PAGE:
As you can tell, successful subject lines can take many shapes and forms. The winning formula is pretty hard to predict or summarize. Remember that subject lines are context-sensitive, and well-targeted emails work really well with straight-forward subject lines:
The topic: iPhone cases have updated covers
The subject line: Updated iPhone 7 and 7 Plus cases
There’s no emotion, no formula here, we just wanted to inform our iPhone customers in the most efficient way, so the email’s 32,1% open rate isn’t surprising.
3. Clickable copy
OK, so the customer’s opened your email.
If a person has clicked the call-to-action button in your email (make sure you have one!), that means you’ve done either of the following:
- Hit the nail on the head with the targeting and sent your customer a relevant email
- Slightly missed the mark with your targeting, but your copy was persuasive enough to get your customers to click anyway
Which one should you go for, then? A mix of both. Make the copy of your email both informative and captivating:
- Construct your text around keywords that concisely reflect the message of your email Depending on the formatting of the email, you can even put them in bold
- Speak in your brand voice. Are you formal? Casual? Punny? Sarcastic?
- Choose the right tone for the message. If the purpose of your email is to clear up confusion or fix a mistake, go easy on the puns and jokes
- Don’t get wordy — scrolling is for blogs. Keep the sentences and paragraphs short
A note on grammar
Often you’ll find people talking about how you should use power words and action verbs in your copy. Instead of making incomplete lists of vague expressions and examples, let’s put this in time-honored grammar terms:
- Decide when to use the active voice or the passive. This plays with the focus of the sentence. In the active voice, the focus is on the doer. In the passive, the focus is on the action.
For persuasive, customer-oriented copy, active voice is preferred — make the sentences about the doer: Here’s what you can do (active) vs. Here’s what can be done (passive).
- Speaking of you’s, sprinkle in second person pronouns (you, your, yours) to address your audience more directly and help them relate to your text: Click here to order a shirtvs. Click here to order your shirt.
- Use your verbs in the imperative, the grammatical mood for giving commands and requests. Call-to-action buttons like Read more, Click here, Sign up, Subscribe to my channel are all examples.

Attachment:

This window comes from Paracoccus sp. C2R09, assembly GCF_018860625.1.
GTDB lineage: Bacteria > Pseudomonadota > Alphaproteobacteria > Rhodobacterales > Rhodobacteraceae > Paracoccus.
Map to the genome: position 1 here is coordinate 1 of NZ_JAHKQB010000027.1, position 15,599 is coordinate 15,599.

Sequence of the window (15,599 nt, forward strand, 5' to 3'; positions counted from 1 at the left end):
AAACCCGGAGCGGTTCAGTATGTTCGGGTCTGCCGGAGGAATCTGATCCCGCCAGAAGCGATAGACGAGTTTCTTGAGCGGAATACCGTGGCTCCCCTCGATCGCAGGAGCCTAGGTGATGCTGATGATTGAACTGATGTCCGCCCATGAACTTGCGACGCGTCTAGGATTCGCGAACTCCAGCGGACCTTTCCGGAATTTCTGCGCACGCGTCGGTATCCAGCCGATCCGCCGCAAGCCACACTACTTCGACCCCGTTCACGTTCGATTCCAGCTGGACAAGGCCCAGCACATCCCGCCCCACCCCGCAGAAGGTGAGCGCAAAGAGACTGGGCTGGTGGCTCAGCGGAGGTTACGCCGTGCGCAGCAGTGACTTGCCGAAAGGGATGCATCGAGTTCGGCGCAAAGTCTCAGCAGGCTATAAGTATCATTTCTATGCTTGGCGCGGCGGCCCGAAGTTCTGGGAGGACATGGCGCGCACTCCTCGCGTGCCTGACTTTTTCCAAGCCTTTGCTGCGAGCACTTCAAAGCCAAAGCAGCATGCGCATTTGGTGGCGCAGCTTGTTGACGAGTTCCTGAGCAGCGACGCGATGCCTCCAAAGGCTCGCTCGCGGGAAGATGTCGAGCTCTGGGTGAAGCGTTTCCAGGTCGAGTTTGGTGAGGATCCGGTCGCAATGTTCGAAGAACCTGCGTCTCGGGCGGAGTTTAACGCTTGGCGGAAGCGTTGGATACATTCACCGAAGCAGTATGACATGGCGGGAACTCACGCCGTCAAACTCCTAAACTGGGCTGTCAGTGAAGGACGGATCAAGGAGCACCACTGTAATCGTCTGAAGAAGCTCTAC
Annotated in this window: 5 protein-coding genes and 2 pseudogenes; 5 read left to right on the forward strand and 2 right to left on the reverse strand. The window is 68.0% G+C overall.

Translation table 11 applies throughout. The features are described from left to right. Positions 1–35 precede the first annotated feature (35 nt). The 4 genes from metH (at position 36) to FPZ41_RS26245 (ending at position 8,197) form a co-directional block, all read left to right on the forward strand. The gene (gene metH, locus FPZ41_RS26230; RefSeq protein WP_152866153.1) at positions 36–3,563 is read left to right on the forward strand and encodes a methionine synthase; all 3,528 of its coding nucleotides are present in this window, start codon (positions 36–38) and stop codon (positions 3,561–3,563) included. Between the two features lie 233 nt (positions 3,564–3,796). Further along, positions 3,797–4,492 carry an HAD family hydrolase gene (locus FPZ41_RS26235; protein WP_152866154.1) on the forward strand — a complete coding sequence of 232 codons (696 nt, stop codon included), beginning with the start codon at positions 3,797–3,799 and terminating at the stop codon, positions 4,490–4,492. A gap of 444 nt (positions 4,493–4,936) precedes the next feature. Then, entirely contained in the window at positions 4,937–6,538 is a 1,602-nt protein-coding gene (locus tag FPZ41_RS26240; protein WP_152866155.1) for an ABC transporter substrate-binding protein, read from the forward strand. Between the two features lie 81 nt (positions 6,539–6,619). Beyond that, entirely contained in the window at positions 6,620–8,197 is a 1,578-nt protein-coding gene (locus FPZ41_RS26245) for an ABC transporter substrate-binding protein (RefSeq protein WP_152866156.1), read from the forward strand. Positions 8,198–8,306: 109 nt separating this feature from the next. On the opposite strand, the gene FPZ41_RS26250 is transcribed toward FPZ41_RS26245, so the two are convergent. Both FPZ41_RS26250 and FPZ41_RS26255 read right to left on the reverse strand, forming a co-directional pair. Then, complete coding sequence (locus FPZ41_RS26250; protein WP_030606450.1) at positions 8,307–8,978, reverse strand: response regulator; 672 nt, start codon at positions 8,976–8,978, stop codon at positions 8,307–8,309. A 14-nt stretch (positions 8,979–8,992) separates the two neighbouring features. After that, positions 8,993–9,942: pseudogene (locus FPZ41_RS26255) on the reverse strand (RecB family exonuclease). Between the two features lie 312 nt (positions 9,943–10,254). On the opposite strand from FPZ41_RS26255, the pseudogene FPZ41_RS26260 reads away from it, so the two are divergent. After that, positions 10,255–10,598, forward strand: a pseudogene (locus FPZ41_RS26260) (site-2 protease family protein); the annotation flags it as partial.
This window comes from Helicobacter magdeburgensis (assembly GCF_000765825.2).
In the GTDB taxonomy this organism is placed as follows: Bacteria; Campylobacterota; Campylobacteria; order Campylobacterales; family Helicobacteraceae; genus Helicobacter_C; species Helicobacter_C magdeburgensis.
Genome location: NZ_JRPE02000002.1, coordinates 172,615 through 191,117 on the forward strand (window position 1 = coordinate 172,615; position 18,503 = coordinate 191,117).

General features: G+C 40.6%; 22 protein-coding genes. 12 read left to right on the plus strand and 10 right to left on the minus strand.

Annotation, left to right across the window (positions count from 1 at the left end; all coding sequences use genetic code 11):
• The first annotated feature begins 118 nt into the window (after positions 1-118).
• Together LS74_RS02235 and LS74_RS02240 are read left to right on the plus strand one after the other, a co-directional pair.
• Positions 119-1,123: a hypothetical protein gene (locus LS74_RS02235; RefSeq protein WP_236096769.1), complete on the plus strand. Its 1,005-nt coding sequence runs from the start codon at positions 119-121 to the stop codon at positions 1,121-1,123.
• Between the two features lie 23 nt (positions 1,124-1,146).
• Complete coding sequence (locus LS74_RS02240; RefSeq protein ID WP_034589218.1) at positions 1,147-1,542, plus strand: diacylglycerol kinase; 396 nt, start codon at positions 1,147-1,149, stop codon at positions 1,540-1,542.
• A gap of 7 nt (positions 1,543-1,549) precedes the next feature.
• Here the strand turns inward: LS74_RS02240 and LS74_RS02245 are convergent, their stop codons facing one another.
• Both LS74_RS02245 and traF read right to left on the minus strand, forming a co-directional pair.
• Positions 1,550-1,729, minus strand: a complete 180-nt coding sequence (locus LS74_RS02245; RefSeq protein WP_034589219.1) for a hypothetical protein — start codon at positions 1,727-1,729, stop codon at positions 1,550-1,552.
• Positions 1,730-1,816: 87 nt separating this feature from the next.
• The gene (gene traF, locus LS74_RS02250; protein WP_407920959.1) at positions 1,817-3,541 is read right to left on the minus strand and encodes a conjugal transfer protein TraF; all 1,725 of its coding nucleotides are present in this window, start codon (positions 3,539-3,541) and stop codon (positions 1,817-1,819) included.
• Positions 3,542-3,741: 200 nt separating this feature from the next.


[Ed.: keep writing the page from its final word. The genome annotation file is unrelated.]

- Spot the difference: My latest designs are available here vs. Follow the link to check out my latest designs.
The Printful Example
And now for a couple Printful emails that didn’t quite hit that 30% open rate, but that click rate, though!
1. The blog: 21 inspiring quotes to help you kick butt in ecommerce
The subject line:💫 21 quotes to help you kick butt in ecommerce
The click rate: 7,1%
2. The blog: 20 quick 15-min tasks to benefit and grow your store
The subject line: 20 quick tasks to help your store grow
The click rate: 8,1%
Take a look at the copy in the two emails. You’ll notice they’re short, relatable, reader-oriented and with just enough bait to get the customer hooked to click the button. That’s another thing — don’t give too much away, you need that click.
4. A/B Testing
Setting up marketing campaigns takes a lot of work. Thankfully there are tools to help you get faster results. For emails (and more), a must-do is A/B testing (split testing), when you compare two versions of an email to see which performs better.
On Mailchimp, this process is automated. You set up an A/B test, enter the specifics you want to test, and define the size of the test group from your email segment. Mailchimp performs the test and automatically sends the winner to the rest of the segment, and you can analyze the results afterwards.
So, what to test? Depends on what metric you’re interested in. If it’s open rates, test the subject line. If it’s the click rate — you’ll want to test the copy or the CTA button.
Here are some examples of what you can test with subject lines:
- Symbols: digits, emojis, punctuation marks, etc.
- Sentence types: questions vs. statements
- Emotions: urgency vs. joy
- Tone: straightforward vs. humorous
And what to test with copy:
- Headings: length, structure, tone, etc.
- Body: reader-oriented vs. passive
- Images: size, color, content (abstract illustration vs. action shot), etc.
But don’t experiment with too much at the same time. If your email variants are so different to the point of being two entirely separate emails, you’ll get confusing results and it’ll be hard to figure out what lies behind the winning combination.
And as always, data is useless if you don’t analyze it. Make a spreadsheet of your experiments, write down what works, what doesn’t, and build on it.
Writing successful marketing emails is a bit Goldilocks-esque. Some of your work will be rather tepid, other attempts will be a bit over the top. However, the promise of getting it just right is there, you just have to keep trying, testing, and analyzing.
It’s always a good idea to think about your target audience when writing content, but let your instincts help you along the way.
Pay attention to your inbox folders when you check your emails. Which ones do you open and why? Which ones annoy you and, again, why? The answer to these whys might be the key to your next great email.
The Printful Team
Originally published at printful.com/blog/